Bed & breakfasts hurt
The proposal to "legalize" bed & breakfast operations in residential areas, floated by two City Council members last week, is a travesty in the making. It's an insult to one's sense of fairness and community well-being. Law-abiding citizens rely on their government to maintain an orderly, peaceful and nuisance-free living environment. Why are our Council members disregarding the rights of these citizens and catering to a small group of people who have defied the law, are willing to sell the community well-being for monetary gain and want the government to bail them out when caught at it?
This is the second time in 15 years that the community stands to suffer at the hands of this group. In 1989, when transient vacation rentals proliferated, the government "grand- fathered" transgressors but flatly prohibited any new ones. The community was assured that this was the final solution. But our government was not able to keep that promise.
Facing another proliferation of illegal transient vacation rentals, and the nuisances and unplanned stress on our infrastructure associated with them, two City Council members are proposing that B&Bs be legalized to "solve" the problem rather than enforce the law. This is tantamount to living an a lawless society where all a violator has to do is test the enforcement system and when it falters slightly, is rewarded by a pardon. Law-abiding citizens deserve better treatment than this, especially when they have relied on the law to protect the tranquility of their living environment, an environment that is threatened by the business of transient vacation rentals.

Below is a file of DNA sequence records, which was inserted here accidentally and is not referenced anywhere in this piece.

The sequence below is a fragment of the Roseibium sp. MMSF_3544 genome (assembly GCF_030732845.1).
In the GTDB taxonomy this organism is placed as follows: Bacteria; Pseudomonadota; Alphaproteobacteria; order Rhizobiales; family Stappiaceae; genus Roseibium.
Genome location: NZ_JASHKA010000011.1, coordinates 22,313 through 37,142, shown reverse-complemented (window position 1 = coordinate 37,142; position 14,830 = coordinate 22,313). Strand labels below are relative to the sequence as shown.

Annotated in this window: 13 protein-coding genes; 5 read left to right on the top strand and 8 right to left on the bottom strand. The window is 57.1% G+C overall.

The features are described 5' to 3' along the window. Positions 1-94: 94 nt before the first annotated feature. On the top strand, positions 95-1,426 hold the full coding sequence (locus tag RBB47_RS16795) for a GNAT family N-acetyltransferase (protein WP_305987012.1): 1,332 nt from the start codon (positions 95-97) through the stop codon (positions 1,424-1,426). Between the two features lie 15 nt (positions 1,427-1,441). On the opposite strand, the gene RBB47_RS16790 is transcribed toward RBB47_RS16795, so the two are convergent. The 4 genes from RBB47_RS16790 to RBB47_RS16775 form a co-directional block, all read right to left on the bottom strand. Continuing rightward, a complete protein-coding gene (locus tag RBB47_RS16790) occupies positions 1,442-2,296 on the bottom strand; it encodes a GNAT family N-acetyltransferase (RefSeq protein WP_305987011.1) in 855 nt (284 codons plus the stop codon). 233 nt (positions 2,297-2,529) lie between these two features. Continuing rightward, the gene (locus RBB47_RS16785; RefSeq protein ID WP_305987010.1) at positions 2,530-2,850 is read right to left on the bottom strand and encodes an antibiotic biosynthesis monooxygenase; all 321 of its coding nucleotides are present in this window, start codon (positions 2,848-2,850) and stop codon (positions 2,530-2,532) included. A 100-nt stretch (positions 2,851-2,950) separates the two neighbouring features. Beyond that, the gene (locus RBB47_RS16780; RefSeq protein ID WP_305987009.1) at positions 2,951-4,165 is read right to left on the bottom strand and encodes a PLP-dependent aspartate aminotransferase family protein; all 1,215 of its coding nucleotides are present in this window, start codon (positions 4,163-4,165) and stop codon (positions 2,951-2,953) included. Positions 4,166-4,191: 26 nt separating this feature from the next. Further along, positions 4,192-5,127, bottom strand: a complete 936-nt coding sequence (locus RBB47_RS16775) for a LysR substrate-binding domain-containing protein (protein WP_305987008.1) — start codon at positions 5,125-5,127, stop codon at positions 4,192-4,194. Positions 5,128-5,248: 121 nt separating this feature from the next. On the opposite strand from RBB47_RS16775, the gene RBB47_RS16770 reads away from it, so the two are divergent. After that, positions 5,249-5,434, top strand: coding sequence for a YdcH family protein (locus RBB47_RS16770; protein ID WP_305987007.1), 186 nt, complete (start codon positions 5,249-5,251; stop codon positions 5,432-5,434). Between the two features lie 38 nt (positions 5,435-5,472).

There is ample evidence that the prospect of operating a transient vacation rental, legal or illegal, is a factor in escalating real estate prices. The situation has forced residents out of rentals and made affordable housing even more of an unreachable goal. Legalizing B&Bs will only inflame real estate values further.
The proponents try to justify their action on the premise that enforcement of the law is difficult. We believe this is more fiction than fact. But the reasoning fails a rational test, too, since the proposal would multiply administrative and enforcement responsibilities of city departments. If city agencies cannot cope with the responsibilities under the current law, they will be overwhelmed by the requirements of the proposal.
Once again, it appears that the community will have to defend itself from the ill-advised actions of some government officials.
Don Bremner is the spokesman for Keep It Kailua, a group formed to help preserve the town's character.